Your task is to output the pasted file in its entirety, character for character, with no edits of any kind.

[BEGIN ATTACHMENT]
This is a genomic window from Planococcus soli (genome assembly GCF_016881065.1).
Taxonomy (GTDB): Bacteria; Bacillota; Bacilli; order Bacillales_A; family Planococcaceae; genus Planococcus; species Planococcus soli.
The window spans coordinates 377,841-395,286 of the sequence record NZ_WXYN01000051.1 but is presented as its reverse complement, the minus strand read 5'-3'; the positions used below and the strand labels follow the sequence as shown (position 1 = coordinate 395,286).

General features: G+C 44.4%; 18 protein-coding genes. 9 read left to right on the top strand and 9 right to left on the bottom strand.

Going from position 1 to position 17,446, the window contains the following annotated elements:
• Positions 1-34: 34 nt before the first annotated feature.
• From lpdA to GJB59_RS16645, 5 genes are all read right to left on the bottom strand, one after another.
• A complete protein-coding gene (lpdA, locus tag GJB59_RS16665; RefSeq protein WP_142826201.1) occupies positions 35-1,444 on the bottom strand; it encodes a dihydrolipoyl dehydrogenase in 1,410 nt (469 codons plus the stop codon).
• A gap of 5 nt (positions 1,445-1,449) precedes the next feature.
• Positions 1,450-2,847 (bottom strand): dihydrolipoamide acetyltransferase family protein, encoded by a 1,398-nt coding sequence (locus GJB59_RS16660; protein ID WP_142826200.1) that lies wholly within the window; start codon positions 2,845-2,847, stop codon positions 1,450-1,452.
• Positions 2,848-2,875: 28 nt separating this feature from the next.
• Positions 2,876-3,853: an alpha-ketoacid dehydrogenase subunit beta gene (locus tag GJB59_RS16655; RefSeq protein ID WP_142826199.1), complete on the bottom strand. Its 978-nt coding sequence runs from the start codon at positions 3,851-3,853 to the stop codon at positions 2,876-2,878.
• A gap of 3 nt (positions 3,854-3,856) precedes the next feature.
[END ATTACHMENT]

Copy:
This is a genomic window from Planococcus soli (genome assembly GCF_016881065.1).
Taxonomy (GTDB): Bacteria; Bacillota; Bacilli; order Bacillales_A; family Planococcaceae; genus Planococcus; species Planococcus soli.
The window spans coordinates 377,841-395,286 of the sequence record NZ_WXYN01000051.1 but is presented as its reverse complement, the minus strand read 5'-3'; the positions used below and the strand labels follow the sequence as shown (position 1 = coordinate 395,286).

General features: G+C 44.4%; 18 protein-coding genes. 9 read left to right on the top strand and 9 right to left on the bottom strand.

Going from position 1 to position 17,446, the window contains the following annotated elements:
• Positions 1-34: 34 nt before the first annotated feature.
• From lpdA to GJB59_RS16645, 5 genes are all read right to left on the bottom strand, one after another.
• A complete protein-coding gene (lpdA, locus tag GJB59_RS16665; RefSeq protein WP_142826201.1) occupies positions 35-1,444 on the bottom strand; it encodes a dihydrolipoyl dehydrogenase in 1,410 nt (469 codons plus the stop codon).
• A gap of 5 nt (positions 1,445-1,449) precedes the next feature.
• Positions 1,450-2,847 (bottom strand): dihydrolipoamide acetyltransferase family protein, encoded by a 1,398-nt coding sequence (locus GJB59_RS16660; protein ID WP_142826200.1) that lies wholly within the window; start codon positions 2,845-2,847, stop codon positions 1,450-1,452.
• Positions 2,848-2,875: 28 nt separating this feature from the next.
• Positions 2,876-3,853: an alpha-ketoacid dehydrogenase subunit beta gene (locus tag GJB59_RS16655; RefSeq protein ID WP_142826199.1), complete on the bottom strand. Its 978-nt coding sequence runs from the start codon at positions 3,851-3,853 to the stop codon at positions 2,876-2,878.
• A gap of 3 nt (positions 3,854-3,856) precedes the next feature.